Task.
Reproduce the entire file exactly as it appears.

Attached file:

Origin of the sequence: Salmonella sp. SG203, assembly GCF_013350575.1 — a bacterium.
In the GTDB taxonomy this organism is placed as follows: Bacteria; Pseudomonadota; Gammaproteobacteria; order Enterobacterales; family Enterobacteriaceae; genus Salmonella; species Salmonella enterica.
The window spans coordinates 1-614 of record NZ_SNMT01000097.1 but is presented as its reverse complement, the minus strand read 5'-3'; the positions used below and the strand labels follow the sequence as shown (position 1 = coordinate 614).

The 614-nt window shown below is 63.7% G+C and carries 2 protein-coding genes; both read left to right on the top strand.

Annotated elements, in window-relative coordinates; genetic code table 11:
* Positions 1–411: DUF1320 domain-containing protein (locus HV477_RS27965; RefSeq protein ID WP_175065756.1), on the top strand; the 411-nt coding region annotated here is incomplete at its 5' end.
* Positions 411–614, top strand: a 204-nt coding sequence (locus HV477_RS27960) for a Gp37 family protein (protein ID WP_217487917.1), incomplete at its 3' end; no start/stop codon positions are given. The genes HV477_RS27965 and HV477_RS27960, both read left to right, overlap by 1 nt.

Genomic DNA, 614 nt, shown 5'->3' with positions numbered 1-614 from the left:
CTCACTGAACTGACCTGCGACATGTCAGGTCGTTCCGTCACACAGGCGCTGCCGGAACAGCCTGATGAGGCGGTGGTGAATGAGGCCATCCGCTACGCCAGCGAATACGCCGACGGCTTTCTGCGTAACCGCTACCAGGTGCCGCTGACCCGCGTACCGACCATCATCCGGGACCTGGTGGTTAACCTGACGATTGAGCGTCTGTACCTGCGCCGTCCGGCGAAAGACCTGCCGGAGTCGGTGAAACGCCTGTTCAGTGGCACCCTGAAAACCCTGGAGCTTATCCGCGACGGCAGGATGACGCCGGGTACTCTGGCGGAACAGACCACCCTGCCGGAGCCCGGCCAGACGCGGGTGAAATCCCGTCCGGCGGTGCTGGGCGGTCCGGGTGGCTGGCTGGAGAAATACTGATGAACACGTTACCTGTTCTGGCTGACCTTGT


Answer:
Origin of the sequence: Salmonella sp. SG203, assembly GCF_013350575.1 — a bacterium.
In the GTDB taxonomy this organism is placed as follows: Bacteria; Pseudomonadota; Gammaproteobacteria; order Enterobacterales; family Enterobacteriaceae; genus Salmonella; species Salmonella enterica.
The window spans coordinates 1-614 of record NZ_SNMT01000097.1 but is presented as its reverse complement, the minus strand read 5'-3'; the positions used below and the strand labels follow the sequence as shown (position 1 = coordinate 614).

The 614-nt window shown below is 63.7% G+C and carries 2 protein-coding genes; both read left to right on the top strand.

Annotated elements, in window-relative coordinates; genetic code table 11:
* Positions 1–411: DUF1320 domain-containing protein (locus HV477_RS27965; RefSeq protein ID WP_175065756.1), on the top strand; the 411-nt coding region annotated here is incomplete at its 5' end.
* Positions 411–614, top strand: a 204-nt coding sequence (locus HV477_RS27960) for a Gp37 family protein (protein ID WP_217487917.1), incomplete at its 3' end; no start/stop codon positions are given. The genes HV477_RS27965 and HV477_RS27960, both read left to right, overlap by 1 nt.

Genomic DNA, 614 nt, shown 5'->3' with positions numbered 1-614 from the left:
CTCACTGAACTGACCTGCGACATGTCAGGTCGTTCCGTCACACAGGCGCTGCCGGAACAGCCTGATGAGGCGGTGGTGAATGAGGCCATCCGCTACGCCAGCGAATACGCCGACGGCTTTCTGCGTAACCGCTACCAGGTGCCGCTGACCCGCGTACCGACCATCATCCGGGACCTGGTGGTTAACCTGACGATTGAGCGTCTGTACCTGCGCCGTCCGGCGAAAGACCTGCCGGAGTCGGTGAAACGCCTGTTCAGTGGCACCCTGAAAACCCTGGAGCTTATCCGCGACGGCAGGATGACGCCGGGTACTCTGGCGGAACAGACCACCCTGCCGGAGCCCGGCCAGACGCGGGTGAAATCCCGTCCGGCGGTGCTGGGCGGTCCGGGTGGCTGGCTGGAGAAATACTGATGAACACGTTACCTGTTCTGGCTGACCTTGT